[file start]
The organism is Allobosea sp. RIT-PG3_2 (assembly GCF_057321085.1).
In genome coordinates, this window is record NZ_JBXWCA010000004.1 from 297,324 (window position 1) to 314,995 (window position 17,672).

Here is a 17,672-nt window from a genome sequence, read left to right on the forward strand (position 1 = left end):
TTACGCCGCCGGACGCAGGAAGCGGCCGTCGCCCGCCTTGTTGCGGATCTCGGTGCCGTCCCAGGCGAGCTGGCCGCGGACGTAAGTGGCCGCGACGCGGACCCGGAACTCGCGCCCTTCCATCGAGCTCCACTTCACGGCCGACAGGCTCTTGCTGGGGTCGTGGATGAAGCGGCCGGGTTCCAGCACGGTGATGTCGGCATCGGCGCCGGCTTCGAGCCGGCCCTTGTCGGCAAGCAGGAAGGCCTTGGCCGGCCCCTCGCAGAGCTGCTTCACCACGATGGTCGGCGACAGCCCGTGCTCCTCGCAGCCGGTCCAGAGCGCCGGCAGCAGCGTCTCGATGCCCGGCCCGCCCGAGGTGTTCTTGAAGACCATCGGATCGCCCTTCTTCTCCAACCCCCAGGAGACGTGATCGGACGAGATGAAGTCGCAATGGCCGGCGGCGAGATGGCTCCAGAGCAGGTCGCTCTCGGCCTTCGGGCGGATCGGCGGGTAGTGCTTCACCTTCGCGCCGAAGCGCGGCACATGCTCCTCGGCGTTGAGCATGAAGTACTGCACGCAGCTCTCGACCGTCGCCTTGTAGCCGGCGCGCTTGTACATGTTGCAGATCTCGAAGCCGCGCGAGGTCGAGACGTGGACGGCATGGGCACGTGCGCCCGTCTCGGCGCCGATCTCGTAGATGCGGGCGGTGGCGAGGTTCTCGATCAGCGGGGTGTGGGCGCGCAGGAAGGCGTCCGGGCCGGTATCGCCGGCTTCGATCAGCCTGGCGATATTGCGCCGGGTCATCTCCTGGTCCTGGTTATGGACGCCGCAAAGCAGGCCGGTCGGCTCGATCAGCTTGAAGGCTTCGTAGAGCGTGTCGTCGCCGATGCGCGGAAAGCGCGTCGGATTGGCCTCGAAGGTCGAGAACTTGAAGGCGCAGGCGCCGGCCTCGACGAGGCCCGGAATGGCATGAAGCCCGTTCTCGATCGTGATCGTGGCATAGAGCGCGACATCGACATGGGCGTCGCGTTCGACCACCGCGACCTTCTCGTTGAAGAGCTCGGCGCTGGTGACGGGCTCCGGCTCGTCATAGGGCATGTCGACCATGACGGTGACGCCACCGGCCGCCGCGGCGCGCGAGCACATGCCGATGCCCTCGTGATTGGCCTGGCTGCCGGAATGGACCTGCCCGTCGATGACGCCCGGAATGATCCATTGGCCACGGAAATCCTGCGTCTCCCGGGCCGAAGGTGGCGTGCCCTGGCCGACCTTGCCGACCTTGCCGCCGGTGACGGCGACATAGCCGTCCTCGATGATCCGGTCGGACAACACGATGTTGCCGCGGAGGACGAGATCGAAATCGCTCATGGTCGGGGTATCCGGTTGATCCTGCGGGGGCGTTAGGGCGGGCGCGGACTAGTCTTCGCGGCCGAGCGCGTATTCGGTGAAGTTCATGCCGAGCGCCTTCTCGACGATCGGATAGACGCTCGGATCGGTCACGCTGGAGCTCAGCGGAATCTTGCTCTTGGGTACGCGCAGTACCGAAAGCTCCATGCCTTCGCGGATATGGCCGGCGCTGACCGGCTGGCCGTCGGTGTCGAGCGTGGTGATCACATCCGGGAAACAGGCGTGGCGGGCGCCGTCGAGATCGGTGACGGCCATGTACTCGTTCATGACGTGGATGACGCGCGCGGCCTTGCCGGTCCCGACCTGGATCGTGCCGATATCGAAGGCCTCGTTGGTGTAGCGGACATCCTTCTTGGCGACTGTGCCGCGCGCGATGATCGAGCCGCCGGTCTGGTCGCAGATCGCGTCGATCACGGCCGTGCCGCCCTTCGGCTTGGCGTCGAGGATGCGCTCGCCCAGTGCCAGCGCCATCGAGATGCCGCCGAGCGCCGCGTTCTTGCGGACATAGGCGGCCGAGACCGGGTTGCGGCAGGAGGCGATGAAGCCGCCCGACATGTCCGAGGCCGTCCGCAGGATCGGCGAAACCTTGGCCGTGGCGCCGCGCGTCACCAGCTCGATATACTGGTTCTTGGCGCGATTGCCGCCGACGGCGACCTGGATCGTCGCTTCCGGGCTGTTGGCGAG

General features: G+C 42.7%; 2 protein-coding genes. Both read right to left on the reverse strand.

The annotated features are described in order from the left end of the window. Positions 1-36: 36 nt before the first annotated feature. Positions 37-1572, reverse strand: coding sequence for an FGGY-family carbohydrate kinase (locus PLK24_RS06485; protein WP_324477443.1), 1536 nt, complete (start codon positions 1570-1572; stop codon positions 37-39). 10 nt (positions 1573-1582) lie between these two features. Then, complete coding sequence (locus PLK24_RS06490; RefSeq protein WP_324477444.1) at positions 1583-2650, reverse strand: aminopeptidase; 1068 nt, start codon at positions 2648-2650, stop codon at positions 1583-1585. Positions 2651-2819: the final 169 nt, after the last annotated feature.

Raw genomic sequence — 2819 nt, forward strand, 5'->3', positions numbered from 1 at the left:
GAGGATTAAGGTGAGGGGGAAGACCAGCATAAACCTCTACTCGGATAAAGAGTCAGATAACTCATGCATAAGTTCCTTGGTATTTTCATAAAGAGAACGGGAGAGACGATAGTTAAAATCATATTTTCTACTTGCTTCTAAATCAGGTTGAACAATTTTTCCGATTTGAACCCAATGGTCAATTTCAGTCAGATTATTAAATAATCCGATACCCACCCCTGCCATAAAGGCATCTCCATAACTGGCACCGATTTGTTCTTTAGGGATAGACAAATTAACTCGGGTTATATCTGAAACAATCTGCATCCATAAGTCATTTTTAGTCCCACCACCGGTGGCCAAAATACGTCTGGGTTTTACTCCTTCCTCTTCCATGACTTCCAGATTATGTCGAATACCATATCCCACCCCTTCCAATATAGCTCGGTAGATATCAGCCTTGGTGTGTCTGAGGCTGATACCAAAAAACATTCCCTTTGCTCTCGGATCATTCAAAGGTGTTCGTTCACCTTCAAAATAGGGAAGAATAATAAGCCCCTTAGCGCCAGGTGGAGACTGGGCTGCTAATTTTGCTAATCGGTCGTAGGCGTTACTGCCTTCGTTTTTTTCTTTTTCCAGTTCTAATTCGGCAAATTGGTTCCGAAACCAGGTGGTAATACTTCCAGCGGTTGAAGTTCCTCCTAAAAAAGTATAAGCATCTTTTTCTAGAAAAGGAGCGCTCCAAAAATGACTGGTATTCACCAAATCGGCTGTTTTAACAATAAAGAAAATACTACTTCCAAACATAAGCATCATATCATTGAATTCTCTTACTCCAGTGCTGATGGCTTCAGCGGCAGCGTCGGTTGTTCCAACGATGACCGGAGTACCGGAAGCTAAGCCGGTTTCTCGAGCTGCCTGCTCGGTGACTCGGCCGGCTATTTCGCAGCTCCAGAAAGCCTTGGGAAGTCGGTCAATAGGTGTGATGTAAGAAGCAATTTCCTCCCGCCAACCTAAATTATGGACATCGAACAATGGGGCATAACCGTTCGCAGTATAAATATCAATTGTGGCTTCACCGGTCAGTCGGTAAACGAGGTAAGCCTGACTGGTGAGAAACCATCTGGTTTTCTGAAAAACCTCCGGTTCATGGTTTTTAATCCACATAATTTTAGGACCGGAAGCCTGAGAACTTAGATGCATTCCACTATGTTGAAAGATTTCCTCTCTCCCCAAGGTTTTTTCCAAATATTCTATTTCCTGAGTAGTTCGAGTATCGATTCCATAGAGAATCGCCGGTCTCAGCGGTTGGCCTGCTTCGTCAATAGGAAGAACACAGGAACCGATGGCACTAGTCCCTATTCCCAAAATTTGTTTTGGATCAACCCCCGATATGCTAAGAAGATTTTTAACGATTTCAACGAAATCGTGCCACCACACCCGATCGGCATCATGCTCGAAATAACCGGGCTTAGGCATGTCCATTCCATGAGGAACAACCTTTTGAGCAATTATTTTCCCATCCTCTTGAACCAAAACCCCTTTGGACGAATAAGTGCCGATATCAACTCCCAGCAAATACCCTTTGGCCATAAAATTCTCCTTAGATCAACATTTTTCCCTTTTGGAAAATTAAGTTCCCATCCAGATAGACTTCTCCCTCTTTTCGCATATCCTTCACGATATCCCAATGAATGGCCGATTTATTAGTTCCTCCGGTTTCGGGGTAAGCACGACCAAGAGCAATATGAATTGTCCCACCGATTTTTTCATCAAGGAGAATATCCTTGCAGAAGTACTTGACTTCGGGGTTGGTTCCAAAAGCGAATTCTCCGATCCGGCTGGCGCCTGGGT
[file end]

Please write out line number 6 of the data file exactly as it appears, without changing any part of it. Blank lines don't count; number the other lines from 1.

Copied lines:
The annotated features are described in order from the left end of the window. Positions 1-36: 36 nt before the first annotated feature. Positions 37-1572, reverse strand: coding sequence for an FGGY-family carbohydrate kinase (locus PLK24_RS06485; protein WP_324477443.1), 1536 nt, complete (start codon positions 1570-1572; stop codon positions 37-39). 10 nt (positions 1573-1582) lie between these two features. Then, complete coding sequence (locus PLK24_RS06490; RefSeq protein WP_324477444.1) at positions 1583-2650, reverse strand: aminopeptidase; 1068 nt, start codon at positions 2648-2650, stop codon at positions 1583-1585. Positions 2651-2819: the final 169 nt, after the last annotated feature.